QRecall (like all competent backup programs) will persevere, and later restore, all of the files on your system volume. If your software license keys are based on the data and metadata of those files you should be fine. However, some licensing enforcement schemes use other information (like taking a fingerprint of your hard drive or saving the inode of a file) and that's beyond the scope of backup software. I remember once adding memory to my computer, only to find that Photoshop wouldn't launch anymore because it was convinced I had copied it to another computer. QRecall can't protect against that.

My other concern is about backing up while the OS is running. Are there any risks for doing live captures of Catalina?

Returning to snapshots, Catalina, system volumes, and QRecall.

Catalina splits your startup volume into two different volumes. A read-only System volume containing the entire core operating system, and a read-write Data volume that contains all of your data and anything that changes (preferences, cache, history, ...). This fact is hidden from the casual user (and most software) with some slight-of-hand that makes these two volume appear to be a single volume. The idea is that malware can't modify or corrupt any system file because the volume it's on can't be modified.

Because the System volume is read-only and can only be created by Apple's macOS Installer, QRecall no longer backs up the System volume. It only captures the read-write Data volume. Following some catastrophe, you can restore your entire system by restoring all of data from your archive to a (newly created APFS) volume, then run the macOS Installer to turn that volume into a bootable System+Data pair.

Having a minimal system and a copy of QRecall on a thumb drive makes this simple: Boot from external USB thumb drive, use Disk Utility to create/format an empty APFS volume, open QRecall archive and restore entire startup volume, run macOS Installer, and you're back in business. (Note if your archive is stored on a bootable hard drive you can simply install an emergency copy of QRecall and the OS on the same volume.)

The advantages here are: (a) minimal archive size because QRecall isn't backing up system software it can't restore on it's own anyway and (b) a clean operating system is always reinstalled from a safe, reliable source.

Would there be any benefit to making a bootable clone (with CCC or Super Duper or something—I've never used either) and running the initial QRecall capture from the clone so that the internal start up volume is not active at the time?

No advantage because of snapshots. Again, every QRecall capture starts by making a temporary snapshot of your volume and then it captures that snapshot.

And in closing, I'm not a fan of partitions ... they're soooo 1990's. All modern filesystem (ZFS, APFS, ...) treat a "volume" as a fluid, flexible, entity that can dynamically resize itself and span multiple physical devices. Making partitions just makes your life harder. That's my opinion, at least.

This message was edited 4 times. Last update was at 30-Mar-20 13:05


- QRecall Development -
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Steven Haver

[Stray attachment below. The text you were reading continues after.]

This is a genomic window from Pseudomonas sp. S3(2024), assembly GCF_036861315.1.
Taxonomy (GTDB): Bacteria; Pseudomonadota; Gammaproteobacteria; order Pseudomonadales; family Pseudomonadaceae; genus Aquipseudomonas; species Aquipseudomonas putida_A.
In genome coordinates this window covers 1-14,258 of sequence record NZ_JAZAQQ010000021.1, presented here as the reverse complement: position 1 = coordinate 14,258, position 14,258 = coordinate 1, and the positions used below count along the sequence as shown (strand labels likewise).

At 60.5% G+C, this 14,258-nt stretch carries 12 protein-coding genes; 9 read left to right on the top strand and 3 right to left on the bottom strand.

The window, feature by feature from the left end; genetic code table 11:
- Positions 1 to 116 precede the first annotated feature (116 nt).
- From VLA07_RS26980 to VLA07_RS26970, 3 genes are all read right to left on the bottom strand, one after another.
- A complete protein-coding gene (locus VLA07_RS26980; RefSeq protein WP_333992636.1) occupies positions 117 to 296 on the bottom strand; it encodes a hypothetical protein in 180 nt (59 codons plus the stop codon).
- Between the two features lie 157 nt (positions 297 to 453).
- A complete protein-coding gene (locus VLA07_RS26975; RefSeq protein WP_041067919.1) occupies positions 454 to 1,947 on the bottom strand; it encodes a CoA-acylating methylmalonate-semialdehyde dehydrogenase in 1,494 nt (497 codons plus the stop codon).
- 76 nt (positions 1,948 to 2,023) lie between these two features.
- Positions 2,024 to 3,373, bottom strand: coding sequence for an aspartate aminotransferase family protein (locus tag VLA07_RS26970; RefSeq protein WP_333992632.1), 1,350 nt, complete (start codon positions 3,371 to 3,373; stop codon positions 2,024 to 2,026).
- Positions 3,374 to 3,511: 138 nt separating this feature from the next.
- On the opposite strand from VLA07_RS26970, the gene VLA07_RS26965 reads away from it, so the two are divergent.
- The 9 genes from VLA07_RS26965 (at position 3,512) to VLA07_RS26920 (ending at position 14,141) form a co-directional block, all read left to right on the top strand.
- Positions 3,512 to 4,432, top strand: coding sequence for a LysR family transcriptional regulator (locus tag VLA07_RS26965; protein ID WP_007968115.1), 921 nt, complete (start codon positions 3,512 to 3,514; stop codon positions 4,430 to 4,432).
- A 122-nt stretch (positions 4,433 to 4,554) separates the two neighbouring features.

Joined: 25-Mar-20 12:14
Messages: 5
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James Bucanek wrote:That's a lot of questions, but I'll see what I can do..

Thank you so much! I'm much clearer on everything now and I hope others will find your response here on the forum and it will answer their questions as well.
Now that I understand about Catalina's read-only system volume that clears up a lot of confusion and I don't feel the need to back up that volume.

A clean operating system is always reinstalled from a safe, reliable source.

Ok, this makes sense. It's tough only because half the year I have 300Mbps internet and the other half of the year I only have 5Mbps. In the first case, doing a fresh install via the internet is a breeze. In the second case, it's an overnight ordeal at best. But the future is bright. Either fiberoptic or Starlink will make its way here soon enough.

I remember once adding memory to my computer, only to find that Photoshop wouldn't launch anymore because it was convinced I had copied it to another computer.
Ha! And I imagine the new memory was largely to help with Photoshop. That's how they get you!

James Bucanek wrote:partitions ... they're soooo 1990's
Haha! I love this. Yes, I won't be adding any partitions to my Mac but I probably will add a second volume within the same volume container for my projects drive. It's just neater and easier for me to navigate when I can see all my folders right on the root of the volume.

Can QRecall capture two different volumes to the same archive? If so, are there any obvious advantages or disadvantage to doing it that way? Would it be better to keep them as two separate archives?

Thanks again for all of your time!
James Bucanek



Joined: 14-Feb-07 10:05
Messages: 1472
Offline

Steven Haver wrote:It's tough only because half the year I have 300Mbps internet and the other half of the year I only have 5Mbps. In the first case, doing a fresh install via the internet is a breeze. In the second case, it's an overnight ordeal at best. But the future is bright.

You can prepare for this in advance in several ways. One is to set up that external emergency boot volume with a copy of QRecall on it, and also download the Catalina installer. The downloaded installer is self contained and it will be ready to go when you need it.

An even more surgical approach is to download the Catalina installer then use the command-line tool to build a stand-alone Catalina installer volume (again, a modest sized USB thumb drive is perfect for this). When when disaster strikes, simply boot from the stick and start the reinstall.

Can QRecall capture two different volumes to the same archive? If so, are there any obvious advantages or disadvantage to doing it that way? Would it be better to keep them as two separate archives?

QRecall lets you do whatever you want. You can capture multiple volumes, from multiple systems, to the same archive or split up your captures to separate archives, in whatever combination makes sense.

The advantage of a single archive is that you take full advantage of data de-duplication across all files and volumes. The disadvantage is that the archive can ge pretty big, which makes verify, compact and such more time consuming.

This message was edited 1 time. Last update was at 31-Mar-20 01:50


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Steven Haver



Joined: 25-Mar-20 12:14
Messages: 5
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Great. Thank you so much.

There should be very little duplication between the two volumes, so I'll start with separate archives to start and then adjust over time if needed. Really looking forward to it and really appreciate all of your advice!